Tuesday, August 21, 2018

Keep It In, Keep It Clean: No Discharge Zone 101

August 1, 2018 by · Leave a Comment 

Do you boat in a “No Discharge Zone”? You probably do. Such zones, referred to as NDZ, are designated as such by the Environmental Protection Agency (EPA). Boaters should know what is prohibited and required of them in such zones.

The EPA designates as NDZs those areas most likely to be affected by severe contamination, such as sheltered waters with low flushing rates, and waters with significant recreational values. As discharge of all sewage (treated or untreated) is prohibited in NDZs within three miles of the shoreline, what goes in your boat’s head must remain there until it can be properly pumped out. As the regulations encompass discharge from vessels, tossing over the contents of a dirty diaper and relieving oneself over the side are both taboo.

Boaters of vessels big and small often share a similar complaint about toilets, aka heads or marine sanitary devices (MSD): they frequently clog, back up, or overflow, and often can’t contain the noxious odor. How nice would it be, they muse, to just toss everything into the water? Not nice at all! No bypasses are permitted in a NDZ, as doing so poses a serious public health concern.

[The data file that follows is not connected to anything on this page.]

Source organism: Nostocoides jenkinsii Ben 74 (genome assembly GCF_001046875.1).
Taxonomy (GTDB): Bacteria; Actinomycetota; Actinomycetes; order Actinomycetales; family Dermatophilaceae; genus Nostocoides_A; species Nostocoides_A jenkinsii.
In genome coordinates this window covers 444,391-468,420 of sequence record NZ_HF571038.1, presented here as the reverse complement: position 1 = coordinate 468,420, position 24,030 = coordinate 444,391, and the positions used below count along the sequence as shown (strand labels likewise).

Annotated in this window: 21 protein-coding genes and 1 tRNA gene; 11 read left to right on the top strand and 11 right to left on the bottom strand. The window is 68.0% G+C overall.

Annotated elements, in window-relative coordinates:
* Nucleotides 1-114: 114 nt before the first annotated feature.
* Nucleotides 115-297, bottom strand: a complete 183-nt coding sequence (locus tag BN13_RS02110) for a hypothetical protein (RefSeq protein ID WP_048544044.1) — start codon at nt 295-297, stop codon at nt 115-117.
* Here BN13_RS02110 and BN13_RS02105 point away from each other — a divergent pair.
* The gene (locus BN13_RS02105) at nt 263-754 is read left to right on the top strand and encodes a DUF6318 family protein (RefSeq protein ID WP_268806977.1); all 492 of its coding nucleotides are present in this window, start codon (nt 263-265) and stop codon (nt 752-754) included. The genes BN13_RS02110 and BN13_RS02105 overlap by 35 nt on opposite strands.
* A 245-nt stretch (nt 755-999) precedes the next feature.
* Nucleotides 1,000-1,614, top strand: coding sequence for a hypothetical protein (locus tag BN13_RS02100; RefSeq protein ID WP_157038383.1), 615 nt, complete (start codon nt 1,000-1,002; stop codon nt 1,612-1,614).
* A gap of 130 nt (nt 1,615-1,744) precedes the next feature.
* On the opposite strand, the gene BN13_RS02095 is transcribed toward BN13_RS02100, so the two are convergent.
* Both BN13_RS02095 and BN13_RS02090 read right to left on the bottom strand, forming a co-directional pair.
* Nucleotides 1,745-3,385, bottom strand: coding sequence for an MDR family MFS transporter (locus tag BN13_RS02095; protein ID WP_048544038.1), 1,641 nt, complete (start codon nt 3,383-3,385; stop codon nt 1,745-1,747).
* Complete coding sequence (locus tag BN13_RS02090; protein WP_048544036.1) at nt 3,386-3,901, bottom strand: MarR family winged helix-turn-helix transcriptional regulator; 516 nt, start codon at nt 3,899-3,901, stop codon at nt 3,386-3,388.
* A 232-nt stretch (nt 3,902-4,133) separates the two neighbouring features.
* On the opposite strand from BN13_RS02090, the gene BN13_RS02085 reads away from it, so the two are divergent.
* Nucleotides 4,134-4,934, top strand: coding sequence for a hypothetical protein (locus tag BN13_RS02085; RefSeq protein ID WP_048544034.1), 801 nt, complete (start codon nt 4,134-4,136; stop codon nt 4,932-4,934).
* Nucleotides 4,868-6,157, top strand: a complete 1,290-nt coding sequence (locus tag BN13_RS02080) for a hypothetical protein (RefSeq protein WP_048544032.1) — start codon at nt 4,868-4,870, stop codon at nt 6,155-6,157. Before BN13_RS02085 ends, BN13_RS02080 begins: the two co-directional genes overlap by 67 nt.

Human waste contains infectious and bio-harmful organisms, including viruses, bacteria, parasites, hormones, and antibiotics. Though these devices provide some waste treatment, passing the waste through the holding tank of a MSD does not neutralize its toxic stew. Rather, it adds unsafe chemicals, including formaldehyde, phenols, and chlorine. Dispersing such pollutants into waterways negatively impacts overall water quality, harms marine life, affects swimmers, and threatens the health of humans and land animals, especially if the contaminated water also feeds into wells or drinking water facilities.

The regulations don’t merely require the holding back of human waste in a MSD until the contents can be properly pumped out. They also specify the ways in which the device must be secured while in a NDZ, based on the type of MSD (see link below).

States may impose further restrictions on navigable waterways and/or other bodies of water not covered by federal law. The U.S. Coast Guard and local authorities charged with clean boating will enforce the NDZ. Boaters are subject to searches for compliance and violations can result in costly fines.

For more information on NDZs and ways to secure MSDs, see https://www.epa.gov/vessels-marinas-and-ports/vessel-sewage-discharges-no-discharge-zones-ndzs.

For a list of pumpout stations and boats in your area, visit http://www.goingcoastal.org/Maps/Entries/2012/3/30_Long_Island_Pumpout_Map.html.

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